Mergentheim is mentioned in chronicles as early as 1058, as the residence of the family of the counts of Hohenlohe, who early in the 13th century assigned the greater part of their estates in and around Mergentheim to the Teutonic order. In 1340 Mergentheim got Town privileges. It rapidly increased in fame, and became the most important of the eleven commanderies of that society. On the secularization of the Teutonic Order in Prussia in 1525, Mergentheim became the residence of the grand master, and remained so until the final dissolution of the order in 1809 by Napoleon.
Bad Mergentheim's fortunes were reversed in 1826, when a shepherd by the name of Franz Gehring discovered rich mineral springs in the surrounding area, during the time when spas were expanding in Germany at a rapid pace. The water turned out to be the strongest sodium-sulfate water in all of Europe, especially effective for the treatment of digestive disorders.
In the 1970s several neighbouring villages were incorporated during the "Gemeindereform".
Deutschordensschloss - Interior including Deutschordensmuseum and Schlosskirche Towers.
The most interesting sight in Bad Mergentheim is the Deutschordensschloss, the medieval castle where the Teutonic Knights once had their home base. It is a complex of buildings built over a period of eight hundred years. The first buildings of the castle were probably erected as early as the 12th century. The castle was expanded in the late 16th century under Grand Master Walter von Cronberg. Over the course of time a representative Renaissance complex was built by connecting the individual buildings in the inner palace courtyard to a closed ring of buildings. In 1574, the main architect, Blasius Berwart, also constructed the spiral staircase between the west and north wing still famous today. Today the castle houses the Deutschordensmuseum (Museum of the Teutonic Order).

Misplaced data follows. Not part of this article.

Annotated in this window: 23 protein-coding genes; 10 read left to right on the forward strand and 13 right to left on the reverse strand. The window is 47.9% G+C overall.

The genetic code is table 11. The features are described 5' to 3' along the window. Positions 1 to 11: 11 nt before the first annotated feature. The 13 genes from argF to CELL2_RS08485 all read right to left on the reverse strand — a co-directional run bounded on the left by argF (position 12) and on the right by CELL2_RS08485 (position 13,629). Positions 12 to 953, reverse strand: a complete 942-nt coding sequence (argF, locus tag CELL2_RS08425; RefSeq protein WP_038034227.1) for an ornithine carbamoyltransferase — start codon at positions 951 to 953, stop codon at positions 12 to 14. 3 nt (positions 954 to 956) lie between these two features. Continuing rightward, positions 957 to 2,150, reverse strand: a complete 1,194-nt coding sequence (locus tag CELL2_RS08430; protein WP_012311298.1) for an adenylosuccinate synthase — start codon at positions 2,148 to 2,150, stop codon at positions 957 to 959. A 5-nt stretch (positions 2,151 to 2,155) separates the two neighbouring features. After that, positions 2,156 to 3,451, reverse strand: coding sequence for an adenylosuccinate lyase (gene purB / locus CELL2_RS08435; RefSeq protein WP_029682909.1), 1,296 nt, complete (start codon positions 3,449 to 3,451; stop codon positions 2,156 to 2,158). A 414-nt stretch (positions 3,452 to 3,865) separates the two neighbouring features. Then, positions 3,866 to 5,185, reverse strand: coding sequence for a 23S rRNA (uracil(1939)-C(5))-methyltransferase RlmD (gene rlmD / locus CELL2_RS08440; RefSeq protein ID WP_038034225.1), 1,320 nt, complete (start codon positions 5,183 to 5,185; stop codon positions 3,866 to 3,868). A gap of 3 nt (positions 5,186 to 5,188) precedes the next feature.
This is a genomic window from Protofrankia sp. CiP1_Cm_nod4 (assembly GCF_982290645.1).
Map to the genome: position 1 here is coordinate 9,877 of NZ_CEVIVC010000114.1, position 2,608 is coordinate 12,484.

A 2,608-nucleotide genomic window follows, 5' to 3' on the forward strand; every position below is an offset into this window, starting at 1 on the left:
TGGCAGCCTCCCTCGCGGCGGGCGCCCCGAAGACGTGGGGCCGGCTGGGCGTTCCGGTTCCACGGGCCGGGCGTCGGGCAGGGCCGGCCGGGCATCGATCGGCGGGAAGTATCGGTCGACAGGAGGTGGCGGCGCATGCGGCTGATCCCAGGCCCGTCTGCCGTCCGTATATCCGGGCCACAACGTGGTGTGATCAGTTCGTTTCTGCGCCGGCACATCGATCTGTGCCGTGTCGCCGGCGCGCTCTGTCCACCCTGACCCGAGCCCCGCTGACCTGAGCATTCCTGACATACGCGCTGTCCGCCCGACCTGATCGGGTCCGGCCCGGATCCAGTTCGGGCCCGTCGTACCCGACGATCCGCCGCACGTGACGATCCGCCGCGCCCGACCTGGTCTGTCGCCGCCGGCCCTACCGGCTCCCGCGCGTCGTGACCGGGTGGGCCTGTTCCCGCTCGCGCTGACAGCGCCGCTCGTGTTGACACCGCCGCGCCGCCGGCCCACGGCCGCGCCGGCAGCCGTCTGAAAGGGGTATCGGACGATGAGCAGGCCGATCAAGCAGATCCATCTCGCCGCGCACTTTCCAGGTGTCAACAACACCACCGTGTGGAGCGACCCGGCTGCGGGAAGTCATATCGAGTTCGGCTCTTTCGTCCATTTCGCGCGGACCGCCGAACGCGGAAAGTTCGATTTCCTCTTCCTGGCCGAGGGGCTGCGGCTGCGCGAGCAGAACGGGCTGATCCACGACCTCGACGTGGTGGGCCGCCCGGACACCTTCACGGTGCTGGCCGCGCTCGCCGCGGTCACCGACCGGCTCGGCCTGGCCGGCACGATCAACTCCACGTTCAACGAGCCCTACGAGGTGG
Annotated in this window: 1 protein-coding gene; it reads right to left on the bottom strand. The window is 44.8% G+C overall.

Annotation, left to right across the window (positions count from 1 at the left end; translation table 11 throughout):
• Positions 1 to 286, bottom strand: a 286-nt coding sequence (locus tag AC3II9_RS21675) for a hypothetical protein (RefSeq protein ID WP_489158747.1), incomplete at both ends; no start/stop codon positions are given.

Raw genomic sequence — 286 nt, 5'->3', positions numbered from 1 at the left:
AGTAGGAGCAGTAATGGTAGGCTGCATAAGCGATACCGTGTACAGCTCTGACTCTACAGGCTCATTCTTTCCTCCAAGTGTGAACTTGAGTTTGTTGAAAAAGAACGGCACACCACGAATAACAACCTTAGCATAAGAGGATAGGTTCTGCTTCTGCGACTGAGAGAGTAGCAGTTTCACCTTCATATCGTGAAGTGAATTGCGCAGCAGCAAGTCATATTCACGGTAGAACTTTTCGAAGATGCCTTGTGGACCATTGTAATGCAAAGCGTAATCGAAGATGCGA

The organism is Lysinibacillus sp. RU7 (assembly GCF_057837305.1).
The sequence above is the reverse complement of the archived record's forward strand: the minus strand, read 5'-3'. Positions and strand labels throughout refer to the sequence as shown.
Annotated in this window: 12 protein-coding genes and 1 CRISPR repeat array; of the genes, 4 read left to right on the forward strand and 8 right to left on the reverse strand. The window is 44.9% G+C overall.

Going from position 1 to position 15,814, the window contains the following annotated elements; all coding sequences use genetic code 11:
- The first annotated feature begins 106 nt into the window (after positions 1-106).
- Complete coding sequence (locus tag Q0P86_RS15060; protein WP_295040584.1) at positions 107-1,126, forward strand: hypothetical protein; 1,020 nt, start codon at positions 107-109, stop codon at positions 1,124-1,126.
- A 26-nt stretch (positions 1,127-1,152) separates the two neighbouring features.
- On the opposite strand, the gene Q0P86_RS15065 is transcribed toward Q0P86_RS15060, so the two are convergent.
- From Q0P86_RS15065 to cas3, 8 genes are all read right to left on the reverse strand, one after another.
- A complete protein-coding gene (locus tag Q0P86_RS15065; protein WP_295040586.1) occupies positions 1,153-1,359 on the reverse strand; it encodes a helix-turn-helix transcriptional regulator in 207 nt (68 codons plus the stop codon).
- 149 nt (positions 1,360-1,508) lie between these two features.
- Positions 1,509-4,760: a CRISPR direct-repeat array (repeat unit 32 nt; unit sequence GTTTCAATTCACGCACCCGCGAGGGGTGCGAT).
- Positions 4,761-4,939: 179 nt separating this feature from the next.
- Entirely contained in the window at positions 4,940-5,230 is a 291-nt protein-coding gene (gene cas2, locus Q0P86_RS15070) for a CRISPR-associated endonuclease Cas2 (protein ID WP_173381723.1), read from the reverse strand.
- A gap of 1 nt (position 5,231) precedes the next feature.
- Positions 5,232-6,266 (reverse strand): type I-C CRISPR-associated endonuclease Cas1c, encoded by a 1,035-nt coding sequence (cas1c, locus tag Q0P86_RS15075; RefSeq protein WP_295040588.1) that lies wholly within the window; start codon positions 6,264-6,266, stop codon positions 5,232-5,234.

The castle complex is dominated by the Schlosskirche (Castle Church), built in 1730 in Baroque style. Its Rococo interior features elaborate ceiling frescos by the court painter Nikolaus Gottfried Stuber, depicting The Defense of Faith, the Glorification of the Cross in Heaven and on Earth and the Emperor Constantine's Vision of the Cross. Almost 200 years ago the Schlosskirche became a Protestant church.
^ One or more of the preceding sentences incorporates text from a publication now in the public domain: Chisholm, Hugh, ed. (1911). "Mergentheim". Encyclopædia Britannica18 (11th ed.). Cambridge University Press. p. 164.. Additional citations:
Höring, Das Karlsbad bei Mergentheim (Mergentheim 1887); and
Schmitt, Garnisongeschichte der Stadt Mergentheim (Stuttgart, 1895).
^Who Was Who in America, Historical Volume, 1607-1896. Chicago: Marquis Who's Who. 1963.